Falcon Reese | Tongues Tied
Sign on the dotted line
Published: Tuesday, March 12, 2013
Updated: Tuesday, March 12, 2013 13:03
Over the past year, I’ve developed something of an interest in contracts. To be clear, in no way should that statement be taken to mean that I want to become a lawyer. Sure, becoming one would probably mean job security and a stable career and a decent salary and a direction in life other than backwards
Wait, why don’t I want to be a lawyer again?
No, I became interested in contracts because of my nightmarish landlords and how much grief signing one simple lease agreement has given me over the past nine months. Doing so has, unfortunately, led to an unnecessary number of hours spent contemplating responsibility to other people that goes beyond what’s explicitly enumerated in words. Phrases like “human decency” and “die in a ditch” have been muttered mutinously under my breath with increasing frequency. So when I came across a curious Polish word referring to a very specific type of contract, my interest was piqued.
“Dožywocie” has two oddly disparate yet related translations. The first means “life imprisonment.” The second translation is “annuity,” a financial term I had to look up that refers to a fixed series of payments, commonly terminating upon the annuitant’s death — usually a form of income after retirement. In practical usage, the first translation’s meaning is obvious. The second translation, though, is used in reference to a type of contract elucidated in the Civil Code of Poland under which property is transferred from one party to another in exchange for the recipient providing for lifetime maintenance of said property.
My knowledge of law and my interest in finance are both nonexistent, so these two definitions hold very little appeal for me. What captured my attention was a colloquial third definition — “dožywocie” refers to the unwritten contract that promises parents will give their children unconditional, lifelong support. I find it hilarious that the term for parental responsibility in Polish is conflated with a prison sentence — I wonder what the word for marriage is — but if you think about it, it makes sense. Being a parent should theoretically involve a lifelong term of service that includes “maintenance” and support. As to it being considered a punishment, I’ll leave that judgment to those on whom it’s self-inflicted.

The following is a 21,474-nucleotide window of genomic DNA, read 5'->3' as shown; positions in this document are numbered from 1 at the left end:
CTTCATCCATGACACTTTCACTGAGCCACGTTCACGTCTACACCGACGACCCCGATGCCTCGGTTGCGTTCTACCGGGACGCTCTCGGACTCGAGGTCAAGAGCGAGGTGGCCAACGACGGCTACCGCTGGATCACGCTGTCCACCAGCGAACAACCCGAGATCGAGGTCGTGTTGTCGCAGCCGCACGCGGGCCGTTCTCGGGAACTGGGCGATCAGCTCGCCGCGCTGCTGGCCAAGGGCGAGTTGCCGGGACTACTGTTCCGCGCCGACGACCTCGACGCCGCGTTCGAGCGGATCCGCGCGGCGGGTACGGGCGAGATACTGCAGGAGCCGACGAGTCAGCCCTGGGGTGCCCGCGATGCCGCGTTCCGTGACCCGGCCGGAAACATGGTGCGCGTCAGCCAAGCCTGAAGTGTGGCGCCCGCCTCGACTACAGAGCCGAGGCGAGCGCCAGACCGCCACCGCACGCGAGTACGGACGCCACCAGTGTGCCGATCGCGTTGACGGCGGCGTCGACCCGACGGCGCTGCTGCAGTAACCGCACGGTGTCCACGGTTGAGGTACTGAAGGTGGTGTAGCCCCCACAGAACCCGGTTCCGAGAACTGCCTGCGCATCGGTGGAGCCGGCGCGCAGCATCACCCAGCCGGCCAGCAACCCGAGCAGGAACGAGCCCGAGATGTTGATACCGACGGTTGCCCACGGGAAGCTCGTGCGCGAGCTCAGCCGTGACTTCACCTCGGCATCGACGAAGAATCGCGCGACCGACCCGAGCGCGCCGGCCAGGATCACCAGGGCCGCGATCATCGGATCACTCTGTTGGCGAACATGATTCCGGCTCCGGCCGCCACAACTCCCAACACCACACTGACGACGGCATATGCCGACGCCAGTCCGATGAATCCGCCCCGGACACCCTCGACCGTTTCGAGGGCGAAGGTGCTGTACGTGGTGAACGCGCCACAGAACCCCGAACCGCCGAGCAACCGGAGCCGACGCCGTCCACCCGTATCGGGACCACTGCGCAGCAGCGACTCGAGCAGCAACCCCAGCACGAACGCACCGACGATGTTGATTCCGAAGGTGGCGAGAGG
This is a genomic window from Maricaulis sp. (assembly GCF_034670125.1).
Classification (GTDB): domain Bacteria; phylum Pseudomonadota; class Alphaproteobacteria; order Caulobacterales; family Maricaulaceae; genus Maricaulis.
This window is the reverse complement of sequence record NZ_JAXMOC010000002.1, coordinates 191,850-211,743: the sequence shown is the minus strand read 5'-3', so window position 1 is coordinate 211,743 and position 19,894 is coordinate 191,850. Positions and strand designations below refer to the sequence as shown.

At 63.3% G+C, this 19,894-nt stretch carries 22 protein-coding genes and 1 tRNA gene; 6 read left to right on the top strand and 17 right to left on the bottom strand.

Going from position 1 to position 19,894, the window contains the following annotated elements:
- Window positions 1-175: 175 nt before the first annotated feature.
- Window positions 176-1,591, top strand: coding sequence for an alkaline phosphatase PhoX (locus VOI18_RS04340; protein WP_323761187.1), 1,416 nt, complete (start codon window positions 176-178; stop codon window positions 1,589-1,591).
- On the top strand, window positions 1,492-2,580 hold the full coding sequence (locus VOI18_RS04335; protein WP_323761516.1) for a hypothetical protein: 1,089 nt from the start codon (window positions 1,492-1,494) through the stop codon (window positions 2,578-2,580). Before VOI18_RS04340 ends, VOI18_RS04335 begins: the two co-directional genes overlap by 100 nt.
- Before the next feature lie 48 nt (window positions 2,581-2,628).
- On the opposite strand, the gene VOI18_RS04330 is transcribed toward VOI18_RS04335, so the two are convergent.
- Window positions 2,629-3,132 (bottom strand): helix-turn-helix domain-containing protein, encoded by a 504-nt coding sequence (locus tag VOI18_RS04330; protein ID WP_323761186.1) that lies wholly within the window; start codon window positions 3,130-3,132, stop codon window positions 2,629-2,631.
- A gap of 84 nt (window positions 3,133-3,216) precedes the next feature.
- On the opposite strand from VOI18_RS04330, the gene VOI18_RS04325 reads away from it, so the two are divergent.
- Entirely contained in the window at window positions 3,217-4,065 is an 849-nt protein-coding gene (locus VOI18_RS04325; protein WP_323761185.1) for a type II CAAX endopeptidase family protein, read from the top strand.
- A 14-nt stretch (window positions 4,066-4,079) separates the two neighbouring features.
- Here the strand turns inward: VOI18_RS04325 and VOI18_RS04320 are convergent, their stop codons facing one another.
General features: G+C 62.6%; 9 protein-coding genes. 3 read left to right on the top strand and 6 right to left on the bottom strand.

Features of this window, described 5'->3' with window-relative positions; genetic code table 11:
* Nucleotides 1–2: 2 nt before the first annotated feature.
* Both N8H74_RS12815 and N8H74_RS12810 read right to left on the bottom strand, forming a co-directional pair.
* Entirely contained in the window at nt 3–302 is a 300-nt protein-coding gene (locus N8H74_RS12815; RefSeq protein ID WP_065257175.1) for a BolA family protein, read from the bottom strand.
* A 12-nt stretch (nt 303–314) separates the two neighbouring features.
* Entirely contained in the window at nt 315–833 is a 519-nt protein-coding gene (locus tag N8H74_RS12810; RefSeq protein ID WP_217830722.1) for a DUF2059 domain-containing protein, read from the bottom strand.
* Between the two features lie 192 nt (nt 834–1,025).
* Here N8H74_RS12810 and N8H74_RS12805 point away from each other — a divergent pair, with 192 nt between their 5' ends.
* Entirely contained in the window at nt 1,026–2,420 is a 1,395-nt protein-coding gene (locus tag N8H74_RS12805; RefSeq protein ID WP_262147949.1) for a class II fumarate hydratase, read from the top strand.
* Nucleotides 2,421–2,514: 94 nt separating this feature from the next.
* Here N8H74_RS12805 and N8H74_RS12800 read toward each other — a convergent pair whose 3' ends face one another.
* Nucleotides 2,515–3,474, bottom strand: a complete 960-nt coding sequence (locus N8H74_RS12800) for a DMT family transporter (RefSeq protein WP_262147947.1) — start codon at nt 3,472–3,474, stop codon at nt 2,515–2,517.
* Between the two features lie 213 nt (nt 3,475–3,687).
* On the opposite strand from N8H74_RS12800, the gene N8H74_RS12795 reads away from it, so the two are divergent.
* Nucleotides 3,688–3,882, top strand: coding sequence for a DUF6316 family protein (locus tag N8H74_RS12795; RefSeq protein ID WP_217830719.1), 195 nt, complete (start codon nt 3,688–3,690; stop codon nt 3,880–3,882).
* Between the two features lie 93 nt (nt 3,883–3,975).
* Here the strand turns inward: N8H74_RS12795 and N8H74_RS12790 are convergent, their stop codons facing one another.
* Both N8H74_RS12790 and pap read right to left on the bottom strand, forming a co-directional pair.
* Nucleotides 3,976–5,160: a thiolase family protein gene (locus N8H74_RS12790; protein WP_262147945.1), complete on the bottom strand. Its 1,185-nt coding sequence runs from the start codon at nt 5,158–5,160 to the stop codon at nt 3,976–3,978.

I wish I had a joke to make here, but I honestly just kind of love this word. I do not currently want any children, but I would take the decision to raise a child exceptionally seriously, and I believe the gravity of that choice and the true depth of responsibility one owes their child is lost on an uncomfortably large proportion of people. And as funny as I find it that the Polish language is essentially equating raising a child to going to prison or signing a binding contract, I really do wish that more parents associated that sense of responsibility and consequence with childrearing. I have too many friends with daddy issues and a happily larger number with truly amazing parents that I can clearly see that just getting knocked up does not a mother or father make.
I’ll toss my cardboard soapbox in the recycling bin now.
Now back to my landlords. I’d hardly put them on the same level as my parents, but they should be responsible for their tenants to a reasonable degree, so I’ll joke about them instead. Ready? “Knock, knock.” “Who’s there?” “Your landlords!” “Really? Couldn’t be. You two live in Florida and never answer the phone and owe the oil company money, which is interfering with our utilities bill, and rent us a house with falling ceiling tiles and broken radiators and a front door that doesn’t lock properly.” “[crickets chirping]” “You guys still there? I have a Polish dictionary with a word you might be interested in!”
Falcon Reese is a junior majoring in sociology. He can be reached at Falcon.Reese@tufts.edu.